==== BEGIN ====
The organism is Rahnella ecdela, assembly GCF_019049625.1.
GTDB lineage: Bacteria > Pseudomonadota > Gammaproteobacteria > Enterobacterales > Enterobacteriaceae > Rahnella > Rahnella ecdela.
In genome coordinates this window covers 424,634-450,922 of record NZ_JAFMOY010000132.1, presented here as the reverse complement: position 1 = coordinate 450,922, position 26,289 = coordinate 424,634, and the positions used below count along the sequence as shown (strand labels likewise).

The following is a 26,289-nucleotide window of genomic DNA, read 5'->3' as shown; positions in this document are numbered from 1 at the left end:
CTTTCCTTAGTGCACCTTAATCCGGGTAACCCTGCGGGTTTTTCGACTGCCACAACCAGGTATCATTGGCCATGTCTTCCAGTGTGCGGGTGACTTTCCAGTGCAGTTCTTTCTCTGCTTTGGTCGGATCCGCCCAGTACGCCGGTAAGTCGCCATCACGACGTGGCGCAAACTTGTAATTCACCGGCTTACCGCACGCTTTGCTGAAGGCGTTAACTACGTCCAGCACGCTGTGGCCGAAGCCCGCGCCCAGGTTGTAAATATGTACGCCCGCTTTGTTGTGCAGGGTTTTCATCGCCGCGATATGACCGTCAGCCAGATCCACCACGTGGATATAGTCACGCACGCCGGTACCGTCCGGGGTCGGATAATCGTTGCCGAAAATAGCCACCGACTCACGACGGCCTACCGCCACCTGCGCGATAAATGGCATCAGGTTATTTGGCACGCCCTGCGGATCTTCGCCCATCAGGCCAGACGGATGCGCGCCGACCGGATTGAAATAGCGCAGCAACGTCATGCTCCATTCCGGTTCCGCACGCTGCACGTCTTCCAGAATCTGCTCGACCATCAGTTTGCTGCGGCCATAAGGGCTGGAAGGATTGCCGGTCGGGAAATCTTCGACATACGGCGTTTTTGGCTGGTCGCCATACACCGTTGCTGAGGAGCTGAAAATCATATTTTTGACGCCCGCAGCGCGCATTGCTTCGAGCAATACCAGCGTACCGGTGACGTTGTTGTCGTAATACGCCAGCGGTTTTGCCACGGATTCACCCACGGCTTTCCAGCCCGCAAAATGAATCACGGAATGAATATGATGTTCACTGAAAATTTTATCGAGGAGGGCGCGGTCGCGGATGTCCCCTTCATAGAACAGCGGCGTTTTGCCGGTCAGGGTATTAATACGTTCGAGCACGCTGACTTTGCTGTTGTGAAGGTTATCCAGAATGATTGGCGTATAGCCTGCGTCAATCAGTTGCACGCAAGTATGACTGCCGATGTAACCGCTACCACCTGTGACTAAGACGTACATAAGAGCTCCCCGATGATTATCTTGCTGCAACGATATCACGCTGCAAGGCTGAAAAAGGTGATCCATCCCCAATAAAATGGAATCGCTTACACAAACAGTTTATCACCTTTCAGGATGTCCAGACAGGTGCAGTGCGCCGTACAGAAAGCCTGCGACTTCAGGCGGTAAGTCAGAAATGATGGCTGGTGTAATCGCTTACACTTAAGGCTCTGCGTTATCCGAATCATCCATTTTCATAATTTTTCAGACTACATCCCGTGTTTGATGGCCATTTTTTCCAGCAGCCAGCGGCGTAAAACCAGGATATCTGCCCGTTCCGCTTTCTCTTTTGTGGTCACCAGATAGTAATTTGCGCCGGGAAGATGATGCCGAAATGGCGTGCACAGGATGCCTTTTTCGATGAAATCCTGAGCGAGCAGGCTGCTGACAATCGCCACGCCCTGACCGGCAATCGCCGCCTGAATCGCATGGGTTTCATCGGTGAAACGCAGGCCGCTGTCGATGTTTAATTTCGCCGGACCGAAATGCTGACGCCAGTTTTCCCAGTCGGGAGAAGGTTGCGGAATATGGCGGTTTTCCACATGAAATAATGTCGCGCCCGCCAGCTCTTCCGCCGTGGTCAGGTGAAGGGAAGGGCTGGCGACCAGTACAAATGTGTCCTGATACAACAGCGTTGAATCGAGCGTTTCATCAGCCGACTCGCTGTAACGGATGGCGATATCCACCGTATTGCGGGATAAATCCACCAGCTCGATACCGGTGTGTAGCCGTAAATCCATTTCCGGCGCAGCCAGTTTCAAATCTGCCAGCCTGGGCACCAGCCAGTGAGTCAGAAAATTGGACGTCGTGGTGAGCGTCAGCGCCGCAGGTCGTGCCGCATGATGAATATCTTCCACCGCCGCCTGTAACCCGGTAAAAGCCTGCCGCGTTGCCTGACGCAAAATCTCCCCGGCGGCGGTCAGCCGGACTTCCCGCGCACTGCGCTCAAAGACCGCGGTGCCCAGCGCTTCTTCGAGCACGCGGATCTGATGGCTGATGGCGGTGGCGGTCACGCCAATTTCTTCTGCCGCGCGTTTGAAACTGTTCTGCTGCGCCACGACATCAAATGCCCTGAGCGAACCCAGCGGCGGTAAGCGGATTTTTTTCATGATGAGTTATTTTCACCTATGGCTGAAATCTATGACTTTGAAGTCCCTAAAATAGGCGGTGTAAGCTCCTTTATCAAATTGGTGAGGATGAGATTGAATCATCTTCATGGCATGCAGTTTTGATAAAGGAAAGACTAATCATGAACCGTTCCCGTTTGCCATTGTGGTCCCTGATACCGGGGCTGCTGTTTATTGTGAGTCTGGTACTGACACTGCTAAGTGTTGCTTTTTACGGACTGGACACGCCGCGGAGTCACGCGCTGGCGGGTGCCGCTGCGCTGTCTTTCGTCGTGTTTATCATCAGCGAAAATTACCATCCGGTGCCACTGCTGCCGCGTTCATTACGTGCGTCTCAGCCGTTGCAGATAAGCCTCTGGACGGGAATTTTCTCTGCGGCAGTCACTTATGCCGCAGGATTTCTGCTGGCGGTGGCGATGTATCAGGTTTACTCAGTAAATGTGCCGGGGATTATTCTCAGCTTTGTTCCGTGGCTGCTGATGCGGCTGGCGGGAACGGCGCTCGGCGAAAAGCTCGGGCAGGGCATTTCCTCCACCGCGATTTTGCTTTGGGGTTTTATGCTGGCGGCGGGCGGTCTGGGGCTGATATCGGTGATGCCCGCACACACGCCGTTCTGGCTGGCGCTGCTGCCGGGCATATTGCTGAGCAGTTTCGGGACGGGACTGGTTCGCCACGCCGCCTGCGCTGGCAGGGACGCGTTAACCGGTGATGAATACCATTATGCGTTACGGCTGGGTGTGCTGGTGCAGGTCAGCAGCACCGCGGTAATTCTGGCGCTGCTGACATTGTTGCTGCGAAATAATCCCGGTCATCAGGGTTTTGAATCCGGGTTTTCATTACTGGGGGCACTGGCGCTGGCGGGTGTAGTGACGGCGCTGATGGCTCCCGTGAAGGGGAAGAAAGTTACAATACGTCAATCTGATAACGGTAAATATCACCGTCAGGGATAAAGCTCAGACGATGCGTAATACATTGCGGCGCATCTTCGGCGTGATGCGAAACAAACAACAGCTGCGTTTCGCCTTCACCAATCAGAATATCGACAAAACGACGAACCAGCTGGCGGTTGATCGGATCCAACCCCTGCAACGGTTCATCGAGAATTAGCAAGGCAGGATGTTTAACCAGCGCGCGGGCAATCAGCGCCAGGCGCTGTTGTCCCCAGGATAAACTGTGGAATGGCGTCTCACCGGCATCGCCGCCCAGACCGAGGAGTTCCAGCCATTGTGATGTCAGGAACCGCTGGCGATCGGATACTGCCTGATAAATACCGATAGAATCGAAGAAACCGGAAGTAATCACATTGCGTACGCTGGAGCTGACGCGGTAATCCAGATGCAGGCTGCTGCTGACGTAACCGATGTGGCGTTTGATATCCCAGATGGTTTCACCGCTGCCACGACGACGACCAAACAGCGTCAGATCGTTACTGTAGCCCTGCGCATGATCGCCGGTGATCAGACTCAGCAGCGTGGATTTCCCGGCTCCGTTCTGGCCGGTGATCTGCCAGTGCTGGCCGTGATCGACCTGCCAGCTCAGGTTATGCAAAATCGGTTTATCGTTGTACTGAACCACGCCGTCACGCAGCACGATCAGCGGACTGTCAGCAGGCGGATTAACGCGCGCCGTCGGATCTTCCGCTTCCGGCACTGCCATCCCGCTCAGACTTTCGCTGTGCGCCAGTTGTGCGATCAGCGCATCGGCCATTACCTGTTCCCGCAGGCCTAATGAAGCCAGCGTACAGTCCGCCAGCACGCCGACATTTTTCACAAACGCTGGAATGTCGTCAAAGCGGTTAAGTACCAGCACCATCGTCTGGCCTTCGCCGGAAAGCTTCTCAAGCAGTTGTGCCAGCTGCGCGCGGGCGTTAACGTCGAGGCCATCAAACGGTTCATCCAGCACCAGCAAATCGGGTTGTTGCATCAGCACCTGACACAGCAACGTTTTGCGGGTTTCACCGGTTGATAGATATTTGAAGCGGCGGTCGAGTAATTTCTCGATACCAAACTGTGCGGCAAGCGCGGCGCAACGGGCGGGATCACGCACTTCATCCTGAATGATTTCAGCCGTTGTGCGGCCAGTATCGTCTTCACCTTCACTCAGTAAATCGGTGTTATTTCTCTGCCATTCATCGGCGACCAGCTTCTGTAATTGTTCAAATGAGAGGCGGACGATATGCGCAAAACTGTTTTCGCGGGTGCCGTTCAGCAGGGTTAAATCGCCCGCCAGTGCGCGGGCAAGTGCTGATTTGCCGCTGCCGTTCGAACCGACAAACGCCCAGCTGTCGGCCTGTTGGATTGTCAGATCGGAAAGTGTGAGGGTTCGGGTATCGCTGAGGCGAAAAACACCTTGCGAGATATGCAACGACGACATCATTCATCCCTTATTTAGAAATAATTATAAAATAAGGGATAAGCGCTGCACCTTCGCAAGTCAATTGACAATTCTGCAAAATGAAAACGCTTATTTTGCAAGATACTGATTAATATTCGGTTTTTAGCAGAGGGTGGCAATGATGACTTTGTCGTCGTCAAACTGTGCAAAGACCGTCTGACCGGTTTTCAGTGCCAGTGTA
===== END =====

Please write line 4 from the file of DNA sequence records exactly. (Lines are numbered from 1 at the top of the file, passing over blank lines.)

The following is a 26,289-nucleotide window of genomic DNA, read 5'->3' as shown; positions in this document are numbered from 1 at the left end: